The Irish government is getting itself ready should the 28-member European Union decide to lift sanctions imposed against Russia in mid-2014 over its actions in Ukraine.
A 16-strong delegation from the Irish foreign affairs and agriculture ministries met with their Russian counterparts on December 7-8 to discuss how both countries can expand and develop trade.
The delegation sent to Russia, the biggest in many years, was led by Simon Sherlock, the Minister of State for Development and Trade Promotion. Their visit was to mark the 10th anniversary of the establishment of the Russia-Ireland Joint Economic Commission, which aims to stimulate trade between the two countries.
"We believe it's very important to keep all channels open with our partners in Russia," Sherlock told bne IntelliNews. "Despite the current tensions, it's very important to build on our existing excellent relationships."
Ambassadors representing the EU member-states decided on December 9 to delay a decision to extend by six months economic sanctions against Russia after Italy called for a debate on continuation of the political sanctions.
Italy and several other southern European states have shown some reluctance to maintain the sanctions, which have "packed a powerful economic punch" to Russia, Radio Free Europe/Radio Liberty (RFE/RL) quoted from the report on December 10.
However, the measures and Russia's retaliatory ban on EU food has also hit European businesses hard, including the agricultural sector in Ireland. The ban includes all beef, pork, poultry, fish, dairy, cheese and vegetables from Ireland and the other EU states.
Russia had been one of Ireland's fastest growing export destinations with the value of food exports jumping 440% between 2009 and 2013. Food exports to Russia hit a record €235mn in 2013 while overall Irish firms exported goods and services to Russia worth €637mn,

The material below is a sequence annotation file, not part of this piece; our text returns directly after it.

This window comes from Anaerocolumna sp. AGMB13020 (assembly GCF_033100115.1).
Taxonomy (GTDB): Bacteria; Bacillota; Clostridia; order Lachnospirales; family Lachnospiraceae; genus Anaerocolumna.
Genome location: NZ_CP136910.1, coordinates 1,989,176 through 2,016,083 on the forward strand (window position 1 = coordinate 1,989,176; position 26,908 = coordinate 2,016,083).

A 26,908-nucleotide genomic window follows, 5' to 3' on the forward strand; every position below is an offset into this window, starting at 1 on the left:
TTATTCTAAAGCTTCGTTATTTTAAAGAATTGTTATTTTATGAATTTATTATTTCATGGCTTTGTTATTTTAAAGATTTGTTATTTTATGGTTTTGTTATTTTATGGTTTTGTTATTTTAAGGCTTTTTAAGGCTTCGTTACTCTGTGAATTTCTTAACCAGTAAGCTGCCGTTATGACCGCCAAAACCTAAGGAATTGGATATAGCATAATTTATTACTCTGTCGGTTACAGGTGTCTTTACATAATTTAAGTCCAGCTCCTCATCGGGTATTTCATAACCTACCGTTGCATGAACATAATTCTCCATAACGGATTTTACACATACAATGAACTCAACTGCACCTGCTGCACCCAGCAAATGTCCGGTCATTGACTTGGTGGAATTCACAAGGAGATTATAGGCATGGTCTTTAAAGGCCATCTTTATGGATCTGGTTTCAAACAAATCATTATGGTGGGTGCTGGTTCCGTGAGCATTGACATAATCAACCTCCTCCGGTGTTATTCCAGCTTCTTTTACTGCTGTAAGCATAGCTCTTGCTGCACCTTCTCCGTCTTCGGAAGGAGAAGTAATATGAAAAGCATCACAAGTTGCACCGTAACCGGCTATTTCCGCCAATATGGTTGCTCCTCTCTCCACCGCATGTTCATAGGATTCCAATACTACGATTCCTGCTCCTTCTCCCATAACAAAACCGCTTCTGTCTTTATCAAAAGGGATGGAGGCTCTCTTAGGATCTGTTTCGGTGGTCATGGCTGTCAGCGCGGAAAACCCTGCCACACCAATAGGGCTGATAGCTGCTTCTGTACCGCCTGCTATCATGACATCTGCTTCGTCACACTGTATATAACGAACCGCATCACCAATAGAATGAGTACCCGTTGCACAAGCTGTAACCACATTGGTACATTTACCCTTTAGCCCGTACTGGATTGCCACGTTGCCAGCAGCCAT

Ireland's food exports to Russia effectively ground to a halt in the first six months of 2015, dropping by 75%, as Moscow's trade war with the West intensified, according to the Irish Central Statistics Office. Exports sank to €145mn in 2014 and have continued falling since.
KerryGold, a renowned Irish brand, had been finding a strong foothold in Russia prior to the sanctions for its premium butter and cheese products. The cheeses and butter had been heavily promoted by the Irish Dairy Board at Moscow's popular annual St Patrick's parade.
The worst-hit sector for the Irish was pig meat, which accounted for about a sixth of total exports, worth €59mn, prior to the ban.
Zalina Abdusalamova, the managing director of Kings Meat, renowned among expats for its English-style sausages, told bne Intellinews the firm had to turn to Brazilian meat after the ban prevented her firm from buying Irish pork.
The countries with the highest food exports to Russia include Lithuania, Germany, Poland Denmark and the Netherlands.
A senior aide for Ireland's agricultural ministry quipped to bne IntelliNews that the only thing Ireland was selling to Russia right now was "a drop of the hard stuff". The sanctions do not cover imports of alcohol, including popular Irish brands in Russia such as Guinness, Baileys, Jameson and Bushmills.